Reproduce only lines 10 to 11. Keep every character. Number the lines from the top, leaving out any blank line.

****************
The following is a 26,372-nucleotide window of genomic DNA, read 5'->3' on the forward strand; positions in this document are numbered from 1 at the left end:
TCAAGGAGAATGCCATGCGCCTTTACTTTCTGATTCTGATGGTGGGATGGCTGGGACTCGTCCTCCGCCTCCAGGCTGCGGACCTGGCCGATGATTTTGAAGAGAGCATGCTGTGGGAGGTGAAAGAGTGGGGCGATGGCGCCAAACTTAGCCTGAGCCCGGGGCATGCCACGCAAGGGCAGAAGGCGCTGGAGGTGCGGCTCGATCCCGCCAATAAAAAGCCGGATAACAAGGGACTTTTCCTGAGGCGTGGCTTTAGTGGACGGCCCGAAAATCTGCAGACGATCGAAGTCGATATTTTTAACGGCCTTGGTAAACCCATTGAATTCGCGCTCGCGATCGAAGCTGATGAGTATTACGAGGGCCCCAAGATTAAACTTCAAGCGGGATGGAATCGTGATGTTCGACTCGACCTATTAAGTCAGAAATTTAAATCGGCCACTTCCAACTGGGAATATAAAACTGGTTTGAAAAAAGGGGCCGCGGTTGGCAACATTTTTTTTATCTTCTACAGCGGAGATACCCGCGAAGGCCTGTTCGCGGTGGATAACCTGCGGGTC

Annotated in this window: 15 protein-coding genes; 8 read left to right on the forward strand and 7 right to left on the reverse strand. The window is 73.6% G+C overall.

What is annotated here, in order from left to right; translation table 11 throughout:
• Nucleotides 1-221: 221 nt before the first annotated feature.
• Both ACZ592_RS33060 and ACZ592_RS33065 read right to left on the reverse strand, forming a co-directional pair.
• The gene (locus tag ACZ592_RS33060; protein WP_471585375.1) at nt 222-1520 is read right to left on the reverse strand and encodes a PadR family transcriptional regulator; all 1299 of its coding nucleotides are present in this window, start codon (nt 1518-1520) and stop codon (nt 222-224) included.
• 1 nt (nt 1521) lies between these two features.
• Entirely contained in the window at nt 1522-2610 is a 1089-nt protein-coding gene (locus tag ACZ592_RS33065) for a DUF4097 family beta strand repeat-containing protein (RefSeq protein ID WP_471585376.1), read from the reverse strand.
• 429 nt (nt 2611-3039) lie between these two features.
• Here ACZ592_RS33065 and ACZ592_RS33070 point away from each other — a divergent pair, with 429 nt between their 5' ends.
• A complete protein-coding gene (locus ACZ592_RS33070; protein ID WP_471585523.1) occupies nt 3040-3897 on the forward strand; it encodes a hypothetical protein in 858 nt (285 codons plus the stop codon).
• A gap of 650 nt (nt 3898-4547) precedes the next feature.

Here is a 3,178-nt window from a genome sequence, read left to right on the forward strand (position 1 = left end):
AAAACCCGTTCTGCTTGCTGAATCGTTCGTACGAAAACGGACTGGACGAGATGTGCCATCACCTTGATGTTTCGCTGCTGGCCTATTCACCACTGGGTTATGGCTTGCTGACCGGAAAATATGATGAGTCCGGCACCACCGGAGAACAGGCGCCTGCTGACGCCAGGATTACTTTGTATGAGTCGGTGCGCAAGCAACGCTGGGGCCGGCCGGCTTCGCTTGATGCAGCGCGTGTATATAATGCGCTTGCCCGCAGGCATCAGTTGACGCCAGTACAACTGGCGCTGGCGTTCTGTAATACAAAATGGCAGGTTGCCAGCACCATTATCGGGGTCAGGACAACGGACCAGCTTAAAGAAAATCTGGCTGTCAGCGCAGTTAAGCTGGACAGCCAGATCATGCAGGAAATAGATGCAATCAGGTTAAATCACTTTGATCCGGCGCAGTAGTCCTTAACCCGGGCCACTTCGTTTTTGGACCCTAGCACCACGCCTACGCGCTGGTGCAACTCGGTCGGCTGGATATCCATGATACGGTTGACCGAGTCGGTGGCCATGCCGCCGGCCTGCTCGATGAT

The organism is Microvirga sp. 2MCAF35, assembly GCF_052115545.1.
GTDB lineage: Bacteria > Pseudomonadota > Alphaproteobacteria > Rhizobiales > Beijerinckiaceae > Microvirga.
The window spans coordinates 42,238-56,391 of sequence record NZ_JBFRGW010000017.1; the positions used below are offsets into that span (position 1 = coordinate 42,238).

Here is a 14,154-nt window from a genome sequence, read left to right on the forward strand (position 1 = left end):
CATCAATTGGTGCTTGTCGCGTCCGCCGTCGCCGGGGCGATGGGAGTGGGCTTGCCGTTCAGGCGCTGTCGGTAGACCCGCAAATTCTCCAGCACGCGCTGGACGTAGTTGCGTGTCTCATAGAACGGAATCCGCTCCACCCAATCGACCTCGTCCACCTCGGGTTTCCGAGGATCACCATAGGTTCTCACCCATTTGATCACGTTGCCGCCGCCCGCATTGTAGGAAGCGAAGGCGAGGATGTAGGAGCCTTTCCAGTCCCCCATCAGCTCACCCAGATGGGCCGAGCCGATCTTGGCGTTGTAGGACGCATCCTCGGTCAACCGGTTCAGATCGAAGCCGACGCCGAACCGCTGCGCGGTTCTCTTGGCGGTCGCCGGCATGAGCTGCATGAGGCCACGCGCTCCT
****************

• 429 nt (nt 2611-3039) lie between these two features.
• Here ACZ592_RS33065 and ACZ592_RS33070 point away from each other — a divergent pair, with 429 nt between their 5' ends.